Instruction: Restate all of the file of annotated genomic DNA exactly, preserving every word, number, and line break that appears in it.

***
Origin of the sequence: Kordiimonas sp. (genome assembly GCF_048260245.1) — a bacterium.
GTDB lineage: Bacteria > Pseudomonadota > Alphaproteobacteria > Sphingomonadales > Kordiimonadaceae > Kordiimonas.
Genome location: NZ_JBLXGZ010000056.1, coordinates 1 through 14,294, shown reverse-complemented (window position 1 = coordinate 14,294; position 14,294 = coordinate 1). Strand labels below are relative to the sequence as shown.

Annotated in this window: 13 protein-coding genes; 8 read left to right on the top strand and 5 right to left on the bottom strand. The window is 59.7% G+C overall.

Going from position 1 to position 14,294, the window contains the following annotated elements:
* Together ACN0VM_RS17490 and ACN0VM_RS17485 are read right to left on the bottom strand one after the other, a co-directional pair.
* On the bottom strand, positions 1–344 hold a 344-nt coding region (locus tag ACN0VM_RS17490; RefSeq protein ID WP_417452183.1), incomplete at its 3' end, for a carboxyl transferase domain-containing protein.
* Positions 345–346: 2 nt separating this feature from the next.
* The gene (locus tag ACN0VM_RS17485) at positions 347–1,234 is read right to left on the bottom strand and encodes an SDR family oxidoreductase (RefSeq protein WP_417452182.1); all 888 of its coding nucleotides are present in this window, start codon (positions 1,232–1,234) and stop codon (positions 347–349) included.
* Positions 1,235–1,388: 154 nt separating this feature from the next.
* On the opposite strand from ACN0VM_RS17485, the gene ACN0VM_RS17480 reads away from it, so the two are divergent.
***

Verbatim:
Origin of the sequence: Kordiimonas sp. (genome assembly GCF_048260245.1) — a bacterium.
GTDB lineage: Bacteria > Pseudomonadota > Alphaproteobacteria > Sphingomonadales > Kordiimonadaceae > Kordiimonas.
Genome location: NZ_JBLXGZ010000056.1, coordinates 1 through 14,294, shown reverse-complemented (window position 1 = coordinate 14,294; position 14,294 = coordinate 1). Strand labels below are relative to the sequence as shown.

Annotated in this window: 13 protein-coding genes; 8 read left to right on the top strand and 5 right to left on the bottom strand. The window is 59.7% G+C overall.

Going from position 1 to position 14,294, the window contains the following annotated elements:
* Together ACN0VM_RS17490 and ACN0VM_RS17485 are read right to left on the bottom strand one after the other, a co-directional pair.
* On the bottom strand, positions 1–344 hold a 344-nt coding region (locus tag ACN0VM_RS17490; RefSeq protein ID WP_417452183.1), incomplete at its 3' end, for a carboxyl transferase domain-containing protein.
* Positions 345–346: 2 nt separating this feature from the next.
* The gene (locus tag ACN0VM_RS17485) at positions 347–1,234 is read right to left on the bottom strand and encodes an SDR family oxidoreductase (RefSeq protein WP_417452182.1); all 888 of its coding nucleotides are present in this window, start codon (positions 1,232–1,234) and stop codon (positions 347–349) included.
* Positions 1,235–1,388: 154 nt separating this feature from the next.
* On the opposite strand from ACN0VM_RS17485, the gene ACN0VM_RS17480 reads away from it, so the two are divergent.